Wednesday January 15 2014

Tread carefully on South Sudan

By Editorial

Over the last two decades, Uganda has earned itself the infamous reputation of being involved in most divisive happenings amongst its conflict-prone neighbours.

And just when most Ugandans thought they needed to exercise caution in regard to the latest conflict, President Museveni appears to be eager to commit more troops towards the South Sudan conflict, regardless of Uganda’s suspected impartiality in the conflict.

Early this week, the NRM Caucus met and resolved to support the military mission abroad even as some warned of the dire consequences that could result from taking sides in what they called a tribal war.

Uganda is already involved in Somalia and the Central African Republic and it has previously been linked to the conflict in the Democratic Republic of Congo. President Museveni in a letter to Speaker Rebecca Kadaga dated December 24, 2013, but received in Parliament on January 9, talked of the importance of South Sudan for the peace in northern Uganda, DRC and CAR.

President Museveni has previously argued that Uganda’s involvement in these conflicts should not be perceived as aimless warmongering but as genuine and noble efforts that are meant to secure the region.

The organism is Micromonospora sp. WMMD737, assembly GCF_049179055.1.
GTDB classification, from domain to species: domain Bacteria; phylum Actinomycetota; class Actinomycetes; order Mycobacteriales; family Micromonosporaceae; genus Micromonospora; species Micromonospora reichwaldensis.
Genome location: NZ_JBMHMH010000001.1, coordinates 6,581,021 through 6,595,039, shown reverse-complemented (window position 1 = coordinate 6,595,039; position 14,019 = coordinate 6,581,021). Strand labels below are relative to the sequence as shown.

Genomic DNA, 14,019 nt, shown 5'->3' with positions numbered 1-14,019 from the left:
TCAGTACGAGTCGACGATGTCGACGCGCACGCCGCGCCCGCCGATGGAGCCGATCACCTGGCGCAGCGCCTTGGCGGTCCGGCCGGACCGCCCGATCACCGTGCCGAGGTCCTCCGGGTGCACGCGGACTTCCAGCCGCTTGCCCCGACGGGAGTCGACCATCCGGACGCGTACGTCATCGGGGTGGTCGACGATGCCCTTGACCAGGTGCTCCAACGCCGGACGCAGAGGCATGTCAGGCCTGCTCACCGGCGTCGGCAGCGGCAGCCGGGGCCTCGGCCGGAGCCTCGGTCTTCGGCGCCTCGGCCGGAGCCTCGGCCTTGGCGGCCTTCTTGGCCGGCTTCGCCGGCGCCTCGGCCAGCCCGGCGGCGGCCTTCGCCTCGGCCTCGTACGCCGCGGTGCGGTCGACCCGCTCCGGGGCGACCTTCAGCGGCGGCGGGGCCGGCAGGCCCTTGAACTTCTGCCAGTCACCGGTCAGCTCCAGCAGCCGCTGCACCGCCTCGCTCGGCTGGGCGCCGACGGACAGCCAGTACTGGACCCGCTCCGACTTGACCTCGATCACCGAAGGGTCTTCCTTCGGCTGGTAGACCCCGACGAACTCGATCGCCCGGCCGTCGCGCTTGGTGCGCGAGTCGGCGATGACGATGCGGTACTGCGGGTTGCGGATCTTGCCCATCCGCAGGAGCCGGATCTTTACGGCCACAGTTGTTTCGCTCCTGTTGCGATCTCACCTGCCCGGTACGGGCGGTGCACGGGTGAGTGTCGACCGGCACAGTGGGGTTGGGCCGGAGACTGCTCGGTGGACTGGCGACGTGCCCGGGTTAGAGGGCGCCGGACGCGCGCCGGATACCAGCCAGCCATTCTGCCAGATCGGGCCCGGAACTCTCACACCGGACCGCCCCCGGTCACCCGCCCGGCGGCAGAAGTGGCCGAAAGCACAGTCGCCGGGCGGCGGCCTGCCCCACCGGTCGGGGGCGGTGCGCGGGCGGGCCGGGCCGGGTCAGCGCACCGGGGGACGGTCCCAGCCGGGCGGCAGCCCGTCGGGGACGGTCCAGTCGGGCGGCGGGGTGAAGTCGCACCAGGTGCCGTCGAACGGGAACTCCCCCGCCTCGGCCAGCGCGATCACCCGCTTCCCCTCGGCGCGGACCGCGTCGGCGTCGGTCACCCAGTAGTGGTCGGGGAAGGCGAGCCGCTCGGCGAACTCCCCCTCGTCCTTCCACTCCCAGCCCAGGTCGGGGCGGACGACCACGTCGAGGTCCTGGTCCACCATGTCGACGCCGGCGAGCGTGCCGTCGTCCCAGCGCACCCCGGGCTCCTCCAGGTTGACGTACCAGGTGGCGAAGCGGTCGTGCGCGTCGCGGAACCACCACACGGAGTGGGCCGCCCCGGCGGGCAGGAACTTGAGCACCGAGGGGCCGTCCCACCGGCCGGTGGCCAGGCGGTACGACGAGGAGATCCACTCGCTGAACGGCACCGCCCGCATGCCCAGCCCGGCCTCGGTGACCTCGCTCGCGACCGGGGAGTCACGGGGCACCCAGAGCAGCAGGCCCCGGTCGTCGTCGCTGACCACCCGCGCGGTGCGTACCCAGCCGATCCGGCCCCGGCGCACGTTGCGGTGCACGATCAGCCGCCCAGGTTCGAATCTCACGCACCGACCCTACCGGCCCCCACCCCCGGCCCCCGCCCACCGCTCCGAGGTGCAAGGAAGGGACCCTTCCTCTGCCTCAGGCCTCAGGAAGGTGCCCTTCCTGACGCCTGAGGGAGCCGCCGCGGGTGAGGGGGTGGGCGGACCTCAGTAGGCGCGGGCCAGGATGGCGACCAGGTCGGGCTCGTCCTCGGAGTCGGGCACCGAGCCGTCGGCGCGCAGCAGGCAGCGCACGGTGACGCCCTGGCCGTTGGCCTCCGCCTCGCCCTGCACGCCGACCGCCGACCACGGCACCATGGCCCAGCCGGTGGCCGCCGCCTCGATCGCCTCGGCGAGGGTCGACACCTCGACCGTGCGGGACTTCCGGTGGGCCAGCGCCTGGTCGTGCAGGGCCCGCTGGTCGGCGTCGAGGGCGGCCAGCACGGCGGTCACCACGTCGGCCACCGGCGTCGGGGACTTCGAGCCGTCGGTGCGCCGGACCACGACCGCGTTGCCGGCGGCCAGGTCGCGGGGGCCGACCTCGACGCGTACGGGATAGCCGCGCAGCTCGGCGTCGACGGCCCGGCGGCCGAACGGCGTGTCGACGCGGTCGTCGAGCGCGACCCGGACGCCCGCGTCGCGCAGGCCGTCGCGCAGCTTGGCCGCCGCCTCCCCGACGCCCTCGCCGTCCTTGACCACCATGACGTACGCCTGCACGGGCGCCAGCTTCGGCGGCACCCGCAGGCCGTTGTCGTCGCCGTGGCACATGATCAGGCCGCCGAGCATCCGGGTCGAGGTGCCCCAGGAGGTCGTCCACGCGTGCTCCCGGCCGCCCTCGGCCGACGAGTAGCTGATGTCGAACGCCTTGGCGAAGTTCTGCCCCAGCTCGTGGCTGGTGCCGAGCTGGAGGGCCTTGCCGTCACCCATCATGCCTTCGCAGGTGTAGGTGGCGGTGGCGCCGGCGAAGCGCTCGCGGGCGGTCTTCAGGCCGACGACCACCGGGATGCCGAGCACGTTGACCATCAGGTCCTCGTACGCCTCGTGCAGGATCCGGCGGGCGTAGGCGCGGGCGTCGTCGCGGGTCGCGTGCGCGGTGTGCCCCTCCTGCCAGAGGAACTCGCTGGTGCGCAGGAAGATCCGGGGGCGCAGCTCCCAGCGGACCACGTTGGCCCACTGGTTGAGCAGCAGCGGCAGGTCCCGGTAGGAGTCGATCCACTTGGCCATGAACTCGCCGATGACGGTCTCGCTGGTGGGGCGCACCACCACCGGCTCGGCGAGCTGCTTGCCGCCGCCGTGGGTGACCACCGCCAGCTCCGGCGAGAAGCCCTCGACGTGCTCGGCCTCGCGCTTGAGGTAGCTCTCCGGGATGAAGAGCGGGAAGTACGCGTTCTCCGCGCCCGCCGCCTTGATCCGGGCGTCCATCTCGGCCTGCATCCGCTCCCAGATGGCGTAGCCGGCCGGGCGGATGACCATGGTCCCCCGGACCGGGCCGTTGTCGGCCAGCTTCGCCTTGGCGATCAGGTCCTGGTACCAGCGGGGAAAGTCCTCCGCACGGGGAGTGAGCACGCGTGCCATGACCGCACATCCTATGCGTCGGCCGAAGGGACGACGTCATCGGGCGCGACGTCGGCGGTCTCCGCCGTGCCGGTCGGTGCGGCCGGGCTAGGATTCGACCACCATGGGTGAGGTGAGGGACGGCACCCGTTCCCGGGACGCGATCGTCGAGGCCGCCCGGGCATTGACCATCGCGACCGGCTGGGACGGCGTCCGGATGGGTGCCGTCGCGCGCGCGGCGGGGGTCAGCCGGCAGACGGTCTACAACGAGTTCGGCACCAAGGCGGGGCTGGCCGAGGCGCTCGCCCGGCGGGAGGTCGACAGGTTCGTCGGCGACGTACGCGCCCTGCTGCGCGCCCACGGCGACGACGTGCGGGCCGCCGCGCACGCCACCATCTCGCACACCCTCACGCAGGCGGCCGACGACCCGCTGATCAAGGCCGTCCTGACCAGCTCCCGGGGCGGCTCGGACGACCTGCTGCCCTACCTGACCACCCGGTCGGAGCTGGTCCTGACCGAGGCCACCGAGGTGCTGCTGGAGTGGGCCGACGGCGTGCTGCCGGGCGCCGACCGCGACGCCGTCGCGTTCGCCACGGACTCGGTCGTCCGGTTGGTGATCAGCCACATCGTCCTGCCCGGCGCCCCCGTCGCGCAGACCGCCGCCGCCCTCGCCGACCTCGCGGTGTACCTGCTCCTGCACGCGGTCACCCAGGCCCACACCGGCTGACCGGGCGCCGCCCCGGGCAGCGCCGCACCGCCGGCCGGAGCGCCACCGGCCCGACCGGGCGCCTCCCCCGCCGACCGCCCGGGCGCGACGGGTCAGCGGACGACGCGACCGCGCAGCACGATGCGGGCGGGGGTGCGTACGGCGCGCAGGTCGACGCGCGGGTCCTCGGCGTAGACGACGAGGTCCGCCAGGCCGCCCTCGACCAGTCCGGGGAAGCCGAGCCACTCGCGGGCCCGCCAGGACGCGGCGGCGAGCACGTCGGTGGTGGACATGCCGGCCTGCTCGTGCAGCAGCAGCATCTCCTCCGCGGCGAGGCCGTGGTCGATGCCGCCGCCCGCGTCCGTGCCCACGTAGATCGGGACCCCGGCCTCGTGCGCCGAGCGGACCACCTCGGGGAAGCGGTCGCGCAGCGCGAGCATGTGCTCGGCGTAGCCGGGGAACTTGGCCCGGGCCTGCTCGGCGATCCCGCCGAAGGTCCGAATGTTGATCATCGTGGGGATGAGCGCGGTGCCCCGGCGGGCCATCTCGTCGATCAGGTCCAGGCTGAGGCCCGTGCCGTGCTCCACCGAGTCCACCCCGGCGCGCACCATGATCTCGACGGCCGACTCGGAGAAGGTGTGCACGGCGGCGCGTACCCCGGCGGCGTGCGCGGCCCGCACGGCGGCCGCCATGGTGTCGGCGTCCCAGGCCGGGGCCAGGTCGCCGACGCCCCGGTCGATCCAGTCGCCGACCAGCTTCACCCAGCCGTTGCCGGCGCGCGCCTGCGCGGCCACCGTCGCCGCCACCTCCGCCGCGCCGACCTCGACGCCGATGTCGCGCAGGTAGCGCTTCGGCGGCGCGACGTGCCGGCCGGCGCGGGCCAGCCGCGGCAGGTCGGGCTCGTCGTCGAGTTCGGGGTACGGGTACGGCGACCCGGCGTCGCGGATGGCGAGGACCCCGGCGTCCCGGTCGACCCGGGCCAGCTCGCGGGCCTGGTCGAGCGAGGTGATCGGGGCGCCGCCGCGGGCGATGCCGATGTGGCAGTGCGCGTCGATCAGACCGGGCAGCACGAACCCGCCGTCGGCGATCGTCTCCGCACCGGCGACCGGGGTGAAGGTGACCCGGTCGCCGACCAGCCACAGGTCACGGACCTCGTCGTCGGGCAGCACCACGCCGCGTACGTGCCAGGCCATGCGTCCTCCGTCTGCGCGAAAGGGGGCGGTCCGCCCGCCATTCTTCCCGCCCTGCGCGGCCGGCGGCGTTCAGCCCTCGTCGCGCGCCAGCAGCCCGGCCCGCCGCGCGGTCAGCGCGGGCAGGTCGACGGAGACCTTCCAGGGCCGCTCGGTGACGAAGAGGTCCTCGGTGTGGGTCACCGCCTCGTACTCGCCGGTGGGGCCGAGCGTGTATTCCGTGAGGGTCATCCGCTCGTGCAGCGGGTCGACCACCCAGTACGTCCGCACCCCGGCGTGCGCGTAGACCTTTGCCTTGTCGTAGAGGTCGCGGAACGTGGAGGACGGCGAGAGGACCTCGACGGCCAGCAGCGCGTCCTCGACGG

It is all well for Uganda to be keen on having a secure region as this is not only key to our stability but also to our economic growth, given that our neighbours serve as our markets.
We, however, need to be careful not to stretch our limited financial and military resources by quickly committing to every conflict that emerges in the region.

Members of Parliament and other advisers argue that the authority to send soldiers to South Sudan should be granted on condition that other countries under Intergovernmental Authority on Development (IGAD) contribute soldiers to the mission.

The United Nations Security Council has strongly discouraged external intervention as this could heighten military and political tensions. Following accusations of Uganda’s impartiality, the Uganda People Defence Forces, should avoid a unilateral approach to the situation.

Better still, we should ensure that our soldiers are not taking sides in the conflict as this will only serve to complicate an already difficult situation.